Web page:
Appellants do not dispute the fact that they were operating the methamphetamine laboratory in question, nor do they dispute the quantity of precursor chemicals they are accused of possessing.   Appellants' sole argument here is that the district court committed clear error by basing its estimate of drug quantity upon insufficient evidence.   In essence, Appellants object to the district court's adoption of Dr. Trevor's and Dr. Loo's estimates, both of which were based upon a 100% theoretical yield.

 Under the Guidelines, where “there is no drug seizure or the amount seized does not reflect the scale of the offense, the court shall approximate the quantity of the controlled substance.”  USSG § 2D1.1, comment. (n.12).   In making such an estimate, the sentencing court may consider as evidence “the size or capability of any laboratory involved.”  Id.;  see also USSG § 6A1.3(a) (in resolving disputed sentencing factors, district court may consider any information with sufficient indicia of reliability to support its probable accuracy).   In the case of methamphetamine laboratories, this Court has held that the district court may estimate the lab's capability by calculating the potential methamphetamine yield based upon seized precursor chemicals.   See, e.g., United States v. Carroll, 6 F.3d 735 (11th Cir.1993), cert. denied, 510 U.S. 1183, 114 S.Ct. 1234, 127 L.Ed.2d 577 (1994).   Such estimates of methamphetamine production may be based upon the most abundant precursor available.  United States v. Smith, 240 F.3d 927 (11th Cir.2001).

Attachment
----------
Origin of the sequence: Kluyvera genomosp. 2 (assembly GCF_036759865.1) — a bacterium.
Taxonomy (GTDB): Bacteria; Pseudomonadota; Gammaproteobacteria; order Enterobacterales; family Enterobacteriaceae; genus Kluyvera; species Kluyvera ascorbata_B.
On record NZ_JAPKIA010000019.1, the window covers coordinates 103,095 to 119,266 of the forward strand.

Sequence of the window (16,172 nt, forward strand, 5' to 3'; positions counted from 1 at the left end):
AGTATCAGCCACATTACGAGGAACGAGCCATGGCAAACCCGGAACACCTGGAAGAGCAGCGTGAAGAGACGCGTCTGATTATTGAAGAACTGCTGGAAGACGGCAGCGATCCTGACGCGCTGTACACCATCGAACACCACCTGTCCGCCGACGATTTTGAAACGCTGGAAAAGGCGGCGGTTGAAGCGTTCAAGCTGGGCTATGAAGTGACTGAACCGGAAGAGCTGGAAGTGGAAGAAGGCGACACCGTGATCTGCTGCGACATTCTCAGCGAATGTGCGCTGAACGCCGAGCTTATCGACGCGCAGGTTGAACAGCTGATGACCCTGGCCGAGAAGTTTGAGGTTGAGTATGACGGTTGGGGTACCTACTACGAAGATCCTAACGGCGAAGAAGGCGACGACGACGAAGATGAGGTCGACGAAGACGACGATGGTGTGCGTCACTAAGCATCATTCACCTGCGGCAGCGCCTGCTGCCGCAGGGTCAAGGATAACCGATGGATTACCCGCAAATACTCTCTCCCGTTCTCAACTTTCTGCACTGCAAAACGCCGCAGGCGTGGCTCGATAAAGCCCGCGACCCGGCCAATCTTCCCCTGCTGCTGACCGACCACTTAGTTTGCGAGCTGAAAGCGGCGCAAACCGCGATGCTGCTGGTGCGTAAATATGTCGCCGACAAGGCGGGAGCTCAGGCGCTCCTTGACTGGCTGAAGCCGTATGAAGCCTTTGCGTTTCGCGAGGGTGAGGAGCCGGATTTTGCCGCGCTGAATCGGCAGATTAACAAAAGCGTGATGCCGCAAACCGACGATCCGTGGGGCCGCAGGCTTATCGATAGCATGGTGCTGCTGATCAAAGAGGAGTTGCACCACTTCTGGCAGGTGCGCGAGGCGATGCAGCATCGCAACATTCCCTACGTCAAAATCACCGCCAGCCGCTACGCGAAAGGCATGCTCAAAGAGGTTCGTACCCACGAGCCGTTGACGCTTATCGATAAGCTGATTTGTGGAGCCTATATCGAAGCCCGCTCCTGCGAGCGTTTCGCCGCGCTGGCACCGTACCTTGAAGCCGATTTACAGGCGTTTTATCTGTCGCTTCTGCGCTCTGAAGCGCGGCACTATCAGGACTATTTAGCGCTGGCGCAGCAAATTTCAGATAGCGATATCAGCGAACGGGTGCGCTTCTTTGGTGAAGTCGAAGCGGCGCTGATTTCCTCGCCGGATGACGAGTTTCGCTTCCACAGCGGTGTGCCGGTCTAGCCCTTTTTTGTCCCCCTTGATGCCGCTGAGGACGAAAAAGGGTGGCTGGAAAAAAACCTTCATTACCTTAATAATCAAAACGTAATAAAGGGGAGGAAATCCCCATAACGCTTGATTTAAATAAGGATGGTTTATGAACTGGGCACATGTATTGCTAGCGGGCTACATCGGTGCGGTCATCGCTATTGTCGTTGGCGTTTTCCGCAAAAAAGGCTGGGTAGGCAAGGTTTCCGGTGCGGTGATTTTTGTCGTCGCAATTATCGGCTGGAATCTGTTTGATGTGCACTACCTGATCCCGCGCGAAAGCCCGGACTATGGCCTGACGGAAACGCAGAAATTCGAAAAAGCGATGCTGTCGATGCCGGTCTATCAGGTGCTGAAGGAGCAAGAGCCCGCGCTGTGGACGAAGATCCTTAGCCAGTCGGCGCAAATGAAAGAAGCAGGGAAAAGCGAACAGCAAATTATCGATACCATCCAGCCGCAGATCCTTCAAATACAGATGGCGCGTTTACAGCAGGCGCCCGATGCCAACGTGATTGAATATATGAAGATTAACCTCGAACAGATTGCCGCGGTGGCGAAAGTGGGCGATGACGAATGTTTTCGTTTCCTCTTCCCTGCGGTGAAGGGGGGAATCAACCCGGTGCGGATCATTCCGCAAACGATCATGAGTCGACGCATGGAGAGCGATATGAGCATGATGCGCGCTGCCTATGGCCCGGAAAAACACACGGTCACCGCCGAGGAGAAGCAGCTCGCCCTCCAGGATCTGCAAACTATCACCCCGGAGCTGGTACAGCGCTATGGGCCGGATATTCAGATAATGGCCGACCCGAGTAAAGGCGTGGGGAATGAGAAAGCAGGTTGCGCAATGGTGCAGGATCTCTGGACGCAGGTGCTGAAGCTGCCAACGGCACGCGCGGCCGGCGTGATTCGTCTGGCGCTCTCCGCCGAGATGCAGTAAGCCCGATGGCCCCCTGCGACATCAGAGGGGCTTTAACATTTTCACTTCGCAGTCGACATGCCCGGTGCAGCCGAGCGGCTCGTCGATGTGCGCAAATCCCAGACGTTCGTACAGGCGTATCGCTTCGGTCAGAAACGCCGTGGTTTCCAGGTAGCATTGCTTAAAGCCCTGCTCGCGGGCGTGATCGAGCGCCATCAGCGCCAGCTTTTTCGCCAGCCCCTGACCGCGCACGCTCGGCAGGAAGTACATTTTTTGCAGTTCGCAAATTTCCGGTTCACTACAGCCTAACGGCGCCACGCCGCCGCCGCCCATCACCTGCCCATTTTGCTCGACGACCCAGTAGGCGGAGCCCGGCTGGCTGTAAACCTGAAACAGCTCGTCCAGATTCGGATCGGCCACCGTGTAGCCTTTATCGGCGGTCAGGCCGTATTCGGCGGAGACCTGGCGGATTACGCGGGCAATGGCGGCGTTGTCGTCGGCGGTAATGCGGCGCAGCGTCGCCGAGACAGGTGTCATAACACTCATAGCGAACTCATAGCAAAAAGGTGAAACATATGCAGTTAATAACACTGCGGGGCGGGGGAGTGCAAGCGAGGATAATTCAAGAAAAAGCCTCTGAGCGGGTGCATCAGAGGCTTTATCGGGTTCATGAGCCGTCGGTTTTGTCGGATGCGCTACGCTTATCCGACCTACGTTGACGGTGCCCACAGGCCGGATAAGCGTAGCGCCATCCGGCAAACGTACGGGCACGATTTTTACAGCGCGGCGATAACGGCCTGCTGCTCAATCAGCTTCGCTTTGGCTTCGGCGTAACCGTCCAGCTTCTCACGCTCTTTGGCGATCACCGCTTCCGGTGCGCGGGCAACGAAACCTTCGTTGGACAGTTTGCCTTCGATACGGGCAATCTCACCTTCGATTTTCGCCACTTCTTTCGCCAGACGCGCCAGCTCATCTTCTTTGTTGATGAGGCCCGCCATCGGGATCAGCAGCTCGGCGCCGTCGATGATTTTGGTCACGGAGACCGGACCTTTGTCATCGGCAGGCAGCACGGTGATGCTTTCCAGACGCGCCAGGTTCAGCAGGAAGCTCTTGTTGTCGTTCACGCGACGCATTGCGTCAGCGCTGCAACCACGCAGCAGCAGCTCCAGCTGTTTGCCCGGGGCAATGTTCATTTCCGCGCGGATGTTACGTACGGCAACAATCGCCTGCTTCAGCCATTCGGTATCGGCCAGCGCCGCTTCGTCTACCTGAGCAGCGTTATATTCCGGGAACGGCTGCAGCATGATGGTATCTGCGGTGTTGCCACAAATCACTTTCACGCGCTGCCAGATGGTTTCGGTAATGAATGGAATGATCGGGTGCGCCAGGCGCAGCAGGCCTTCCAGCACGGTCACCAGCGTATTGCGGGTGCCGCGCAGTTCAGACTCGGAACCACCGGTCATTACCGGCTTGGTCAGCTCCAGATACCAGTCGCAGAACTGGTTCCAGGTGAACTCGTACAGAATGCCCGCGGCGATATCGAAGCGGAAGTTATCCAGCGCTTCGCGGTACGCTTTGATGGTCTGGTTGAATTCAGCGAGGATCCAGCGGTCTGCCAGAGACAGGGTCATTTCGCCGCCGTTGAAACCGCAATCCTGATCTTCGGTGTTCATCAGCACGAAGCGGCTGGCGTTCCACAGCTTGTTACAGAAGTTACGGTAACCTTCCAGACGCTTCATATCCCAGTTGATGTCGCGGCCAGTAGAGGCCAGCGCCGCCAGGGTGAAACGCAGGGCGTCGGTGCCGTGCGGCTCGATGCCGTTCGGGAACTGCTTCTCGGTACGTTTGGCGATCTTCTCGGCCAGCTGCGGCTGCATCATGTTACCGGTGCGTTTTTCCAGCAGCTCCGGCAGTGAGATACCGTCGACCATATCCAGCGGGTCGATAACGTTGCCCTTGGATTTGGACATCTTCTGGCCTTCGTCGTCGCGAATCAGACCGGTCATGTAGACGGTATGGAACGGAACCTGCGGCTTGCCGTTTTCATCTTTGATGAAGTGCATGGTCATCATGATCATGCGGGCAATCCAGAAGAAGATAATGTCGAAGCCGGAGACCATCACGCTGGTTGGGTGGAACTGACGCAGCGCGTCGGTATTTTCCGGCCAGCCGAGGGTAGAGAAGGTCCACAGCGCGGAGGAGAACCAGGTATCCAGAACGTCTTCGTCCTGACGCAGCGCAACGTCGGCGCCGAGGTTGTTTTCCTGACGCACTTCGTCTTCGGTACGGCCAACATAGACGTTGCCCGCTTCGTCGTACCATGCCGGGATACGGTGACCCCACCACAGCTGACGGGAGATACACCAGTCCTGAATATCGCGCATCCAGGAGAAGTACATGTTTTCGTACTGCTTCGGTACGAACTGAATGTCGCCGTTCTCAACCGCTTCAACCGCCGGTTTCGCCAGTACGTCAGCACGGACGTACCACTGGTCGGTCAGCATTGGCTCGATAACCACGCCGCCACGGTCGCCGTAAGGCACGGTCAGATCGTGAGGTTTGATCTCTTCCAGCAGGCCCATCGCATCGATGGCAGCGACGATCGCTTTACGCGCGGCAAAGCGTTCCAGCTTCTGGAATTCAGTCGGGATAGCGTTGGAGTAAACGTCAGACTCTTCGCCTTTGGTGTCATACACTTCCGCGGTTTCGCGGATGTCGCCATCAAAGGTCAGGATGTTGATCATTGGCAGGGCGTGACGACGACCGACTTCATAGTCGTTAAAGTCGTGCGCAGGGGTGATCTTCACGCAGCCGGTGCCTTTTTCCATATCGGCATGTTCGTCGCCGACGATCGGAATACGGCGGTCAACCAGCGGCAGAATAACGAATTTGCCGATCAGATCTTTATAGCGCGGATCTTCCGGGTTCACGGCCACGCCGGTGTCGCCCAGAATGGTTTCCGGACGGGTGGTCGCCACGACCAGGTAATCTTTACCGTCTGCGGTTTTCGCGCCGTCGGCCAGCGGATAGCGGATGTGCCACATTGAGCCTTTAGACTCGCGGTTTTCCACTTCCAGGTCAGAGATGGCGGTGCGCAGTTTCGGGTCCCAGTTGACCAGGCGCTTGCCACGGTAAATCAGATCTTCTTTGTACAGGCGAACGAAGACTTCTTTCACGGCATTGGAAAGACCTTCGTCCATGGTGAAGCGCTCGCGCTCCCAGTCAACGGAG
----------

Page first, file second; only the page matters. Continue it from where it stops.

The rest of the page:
When estimating the potential methamphetamine yield based upon precursor chemicals, the district court must make an estimation that is “reasonably fair, accurate, and conservative, and not merely speculative.”   United States v. Zapata, 139 F.3d 1355, 1359 (11th Cir.1998).   The question presented here by Appellants is whether the district court may base its estimation of drug quantity in a methamphetamine laboratory case solely upon application of a 100% theoretical yield to the relevant precursor.   This Court has previously answered that question in the affirmative.   In United States v. Ramsdale, 61 F.3d 825, 831 (11th Cir.1995), the only evidence before the district court concerning the defendants' methamphetamine lab's production capabilities was the testimony of a DEA forensic chemist, who based his estimated yield upon a 100% theoretical yield.   The defendants appealed the district court's reliance upon this expert estimate, but this Court held that “[i]n light of the lack of evidence to the contrary, we cannot say that the district court clearly erred in adopting [the government's estimate].”  Id. It is thus the rule in this circuit that a district court may base its estimate of actual methamphetamine yield upon an expert's calculation of the 100% theoretical yield, at least where there is no evidence presented by the defendants to rebut such an estimate.